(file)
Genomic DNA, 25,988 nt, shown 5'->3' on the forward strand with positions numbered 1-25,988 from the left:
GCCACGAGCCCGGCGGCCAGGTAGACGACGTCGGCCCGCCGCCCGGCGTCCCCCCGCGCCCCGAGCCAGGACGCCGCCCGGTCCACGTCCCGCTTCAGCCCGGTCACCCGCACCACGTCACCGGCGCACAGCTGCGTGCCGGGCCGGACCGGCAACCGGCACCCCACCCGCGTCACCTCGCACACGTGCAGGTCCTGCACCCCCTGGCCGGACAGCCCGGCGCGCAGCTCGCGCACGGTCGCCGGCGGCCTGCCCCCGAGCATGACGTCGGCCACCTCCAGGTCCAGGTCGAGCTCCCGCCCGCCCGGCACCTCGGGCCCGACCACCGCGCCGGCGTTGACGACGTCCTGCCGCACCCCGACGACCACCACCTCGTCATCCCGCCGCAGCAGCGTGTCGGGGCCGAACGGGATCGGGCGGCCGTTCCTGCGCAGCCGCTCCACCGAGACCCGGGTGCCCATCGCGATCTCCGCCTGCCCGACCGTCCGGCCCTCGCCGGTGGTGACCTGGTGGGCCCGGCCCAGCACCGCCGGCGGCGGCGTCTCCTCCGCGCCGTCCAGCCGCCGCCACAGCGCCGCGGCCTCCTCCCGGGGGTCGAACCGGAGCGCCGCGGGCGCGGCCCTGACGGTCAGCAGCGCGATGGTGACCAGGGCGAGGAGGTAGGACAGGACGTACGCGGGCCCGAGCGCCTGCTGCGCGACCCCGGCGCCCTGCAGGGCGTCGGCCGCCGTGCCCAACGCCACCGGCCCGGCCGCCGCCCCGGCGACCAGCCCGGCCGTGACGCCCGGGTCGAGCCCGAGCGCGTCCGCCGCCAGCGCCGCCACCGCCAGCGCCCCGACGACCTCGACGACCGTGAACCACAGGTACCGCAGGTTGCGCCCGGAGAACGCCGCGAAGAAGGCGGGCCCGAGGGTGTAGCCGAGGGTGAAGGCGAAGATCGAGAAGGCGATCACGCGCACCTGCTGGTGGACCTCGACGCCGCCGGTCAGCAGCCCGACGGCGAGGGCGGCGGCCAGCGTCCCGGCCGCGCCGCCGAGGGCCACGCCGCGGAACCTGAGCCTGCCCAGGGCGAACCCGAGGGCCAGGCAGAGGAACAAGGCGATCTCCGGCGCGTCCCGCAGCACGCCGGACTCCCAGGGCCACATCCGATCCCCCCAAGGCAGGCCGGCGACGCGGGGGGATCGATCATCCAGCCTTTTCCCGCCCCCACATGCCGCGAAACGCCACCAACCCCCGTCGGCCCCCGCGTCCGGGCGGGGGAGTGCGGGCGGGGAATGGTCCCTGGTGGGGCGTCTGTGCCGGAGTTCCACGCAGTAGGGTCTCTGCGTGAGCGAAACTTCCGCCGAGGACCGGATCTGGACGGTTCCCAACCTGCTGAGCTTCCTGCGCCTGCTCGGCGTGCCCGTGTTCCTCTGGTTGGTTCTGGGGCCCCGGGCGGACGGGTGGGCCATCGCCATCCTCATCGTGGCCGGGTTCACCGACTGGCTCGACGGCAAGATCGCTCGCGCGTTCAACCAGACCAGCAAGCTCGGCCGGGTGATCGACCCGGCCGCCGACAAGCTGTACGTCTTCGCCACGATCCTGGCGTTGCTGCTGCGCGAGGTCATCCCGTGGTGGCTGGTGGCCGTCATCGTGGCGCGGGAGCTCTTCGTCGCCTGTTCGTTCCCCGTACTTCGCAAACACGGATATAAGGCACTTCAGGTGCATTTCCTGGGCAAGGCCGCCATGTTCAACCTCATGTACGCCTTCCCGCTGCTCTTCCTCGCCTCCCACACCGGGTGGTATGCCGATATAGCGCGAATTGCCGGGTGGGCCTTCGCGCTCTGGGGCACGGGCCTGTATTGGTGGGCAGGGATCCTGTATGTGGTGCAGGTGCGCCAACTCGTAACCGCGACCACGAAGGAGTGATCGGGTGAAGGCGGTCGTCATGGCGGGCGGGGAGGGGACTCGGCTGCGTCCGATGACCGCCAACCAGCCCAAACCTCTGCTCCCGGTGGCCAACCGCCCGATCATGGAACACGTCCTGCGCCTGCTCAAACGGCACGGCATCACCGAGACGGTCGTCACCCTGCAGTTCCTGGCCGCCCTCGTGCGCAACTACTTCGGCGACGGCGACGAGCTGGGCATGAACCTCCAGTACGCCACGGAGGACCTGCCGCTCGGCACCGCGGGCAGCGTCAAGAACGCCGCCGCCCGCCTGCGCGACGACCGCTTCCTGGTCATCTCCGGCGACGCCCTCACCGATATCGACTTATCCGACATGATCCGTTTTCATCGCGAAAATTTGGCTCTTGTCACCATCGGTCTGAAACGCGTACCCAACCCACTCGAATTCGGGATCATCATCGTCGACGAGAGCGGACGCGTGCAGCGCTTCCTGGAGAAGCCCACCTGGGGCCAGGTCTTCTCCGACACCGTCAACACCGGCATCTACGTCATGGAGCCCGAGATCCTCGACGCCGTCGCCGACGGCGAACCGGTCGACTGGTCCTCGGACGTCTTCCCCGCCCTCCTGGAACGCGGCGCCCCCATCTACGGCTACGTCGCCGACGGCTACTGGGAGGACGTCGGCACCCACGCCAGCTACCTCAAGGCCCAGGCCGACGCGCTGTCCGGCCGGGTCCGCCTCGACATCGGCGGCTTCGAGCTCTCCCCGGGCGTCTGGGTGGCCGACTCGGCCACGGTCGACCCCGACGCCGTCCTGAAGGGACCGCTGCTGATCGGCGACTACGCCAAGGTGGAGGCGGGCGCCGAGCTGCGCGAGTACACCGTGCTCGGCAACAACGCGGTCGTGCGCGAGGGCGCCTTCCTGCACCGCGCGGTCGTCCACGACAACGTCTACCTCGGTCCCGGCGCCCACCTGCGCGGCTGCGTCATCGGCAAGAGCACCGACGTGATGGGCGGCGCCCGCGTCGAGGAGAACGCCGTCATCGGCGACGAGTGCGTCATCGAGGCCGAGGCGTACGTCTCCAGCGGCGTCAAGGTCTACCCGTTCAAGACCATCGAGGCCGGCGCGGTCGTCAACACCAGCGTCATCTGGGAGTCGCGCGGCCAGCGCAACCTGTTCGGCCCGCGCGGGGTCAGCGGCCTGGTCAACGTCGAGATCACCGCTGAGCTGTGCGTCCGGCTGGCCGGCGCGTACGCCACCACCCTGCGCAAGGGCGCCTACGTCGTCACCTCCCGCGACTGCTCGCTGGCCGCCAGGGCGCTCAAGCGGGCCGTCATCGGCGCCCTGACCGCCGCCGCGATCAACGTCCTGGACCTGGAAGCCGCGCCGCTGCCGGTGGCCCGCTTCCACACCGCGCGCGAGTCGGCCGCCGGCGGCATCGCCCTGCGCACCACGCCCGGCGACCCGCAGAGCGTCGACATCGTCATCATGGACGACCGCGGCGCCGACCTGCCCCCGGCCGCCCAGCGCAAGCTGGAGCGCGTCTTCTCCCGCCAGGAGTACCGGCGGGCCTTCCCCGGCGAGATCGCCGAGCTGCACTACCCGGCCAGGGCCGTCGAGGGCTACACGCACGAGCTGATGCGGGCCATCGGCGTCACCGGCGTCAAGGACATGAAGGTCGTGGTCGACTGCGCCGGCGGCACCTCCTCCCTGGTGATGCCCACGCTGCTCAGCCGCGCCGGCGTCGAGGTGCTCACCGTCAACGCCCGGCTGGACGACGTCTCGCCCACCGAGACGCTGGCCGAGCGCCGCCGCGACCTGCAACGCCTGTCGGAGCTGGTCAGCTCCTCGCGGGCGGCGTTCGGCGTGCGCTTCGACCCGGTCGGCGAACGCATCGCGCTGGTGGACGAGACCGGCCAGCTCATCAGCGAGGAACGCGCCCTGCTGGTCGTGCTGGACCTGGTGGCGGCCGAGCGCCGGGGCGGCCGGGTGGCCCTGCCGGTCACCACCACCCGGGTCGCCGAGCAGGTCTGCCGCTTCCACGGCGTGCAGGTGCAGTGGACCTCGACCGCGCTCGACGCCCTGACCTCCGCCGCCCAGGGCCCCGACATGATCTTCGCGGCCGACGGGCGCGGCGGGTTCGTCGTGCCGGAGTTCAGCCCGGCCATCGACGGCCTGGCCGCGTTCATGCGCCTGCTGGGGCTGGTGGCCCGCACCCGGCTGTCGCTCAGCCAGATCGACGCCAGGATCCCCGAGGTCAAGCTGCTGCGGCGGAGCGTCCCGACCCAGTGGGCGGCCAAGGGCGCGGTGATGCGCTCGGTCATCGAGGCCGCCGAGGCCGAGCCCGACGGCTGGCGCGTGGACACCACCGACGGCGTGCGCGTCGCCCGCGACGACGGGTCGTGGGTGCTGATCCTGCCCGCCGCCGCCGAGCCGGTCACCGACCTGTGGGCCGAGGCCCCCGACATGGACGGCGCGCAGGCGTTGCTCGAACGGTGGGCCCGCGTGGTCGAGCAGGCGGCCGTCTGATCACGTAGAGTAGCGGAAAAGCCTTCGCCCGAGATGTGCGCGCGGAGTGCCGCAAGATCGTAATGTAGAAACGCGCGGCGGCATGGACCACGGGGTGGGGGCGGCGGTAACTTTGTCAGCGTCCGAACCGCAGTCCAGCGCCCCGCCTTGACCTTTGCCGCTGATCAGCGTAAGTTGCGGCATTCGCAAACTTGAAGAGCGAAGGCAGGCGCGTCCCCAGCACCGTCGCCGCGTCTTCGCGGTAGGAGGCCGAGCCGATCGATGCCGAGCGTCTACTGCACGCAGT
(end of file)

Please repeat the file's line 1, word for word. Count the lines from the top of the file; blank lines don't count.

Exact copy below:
Genomic DNA, 25,988 nt, shown 5'->3' on the forward strand with positions numbered 1-25,988 from the left: